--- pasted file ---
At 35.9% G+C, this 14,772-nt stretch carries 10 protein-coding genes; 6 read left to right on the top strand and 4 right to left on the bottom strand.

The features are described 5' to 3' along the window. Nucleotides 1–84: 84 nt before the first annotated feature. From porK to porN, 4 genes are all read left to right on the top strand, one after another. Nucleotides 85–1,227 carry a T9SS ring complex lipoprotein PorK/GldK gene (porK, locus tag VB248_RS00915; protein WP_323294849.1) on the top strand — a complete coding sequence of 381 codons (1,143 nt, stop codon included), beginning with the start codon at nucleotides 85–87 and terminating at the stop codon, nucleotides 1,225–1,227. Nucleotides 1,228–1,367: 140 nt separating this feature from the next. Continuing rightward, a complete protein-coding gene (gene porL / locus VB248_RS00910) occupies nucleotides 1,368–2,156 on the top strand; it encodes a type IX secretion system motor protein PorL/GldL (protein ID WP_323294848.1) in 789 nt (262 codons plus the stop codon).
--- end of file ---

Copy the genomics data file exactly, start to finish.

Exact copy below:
At 35.9% G+C, this 14,772-nt stretch carries 10 protein-coding genes; 6 read left to right on the top strand and 4 right to left on the bottom strand.

The features are described 5' to 3' along the window. Nucleotides 1–84: 84 nt before the first annotated feature. From porK to porN, 4 genes are all read left to right on the top strand, one after another. Nucleotides 85–1,227 carry a T9SS ring complex lipoprotein PorK/GldK gene (porK, locus tag VB248_RS00915; protein WP_323294849.1) on the top strand — a complete coding sequence of 381 codons (1,143 nt, stop codon included), beginning with the start codon at nucleotides 85–87 and terminating at the stop codon, nucleotides 1,225–1,227. Nucleotides 1,228–1,367: 140 nt separating this feature from the next. Continuing rightward, a complete protein-coding gene (gene porL / locus VB248_RS00910) occupies nucleotides 1,368–2,156 on the top strand; it encodes a type IX secretion system motor protein PorL/GldL (protein ID WP_323294848.1) in 789 nt (262 codons plus the stop codon).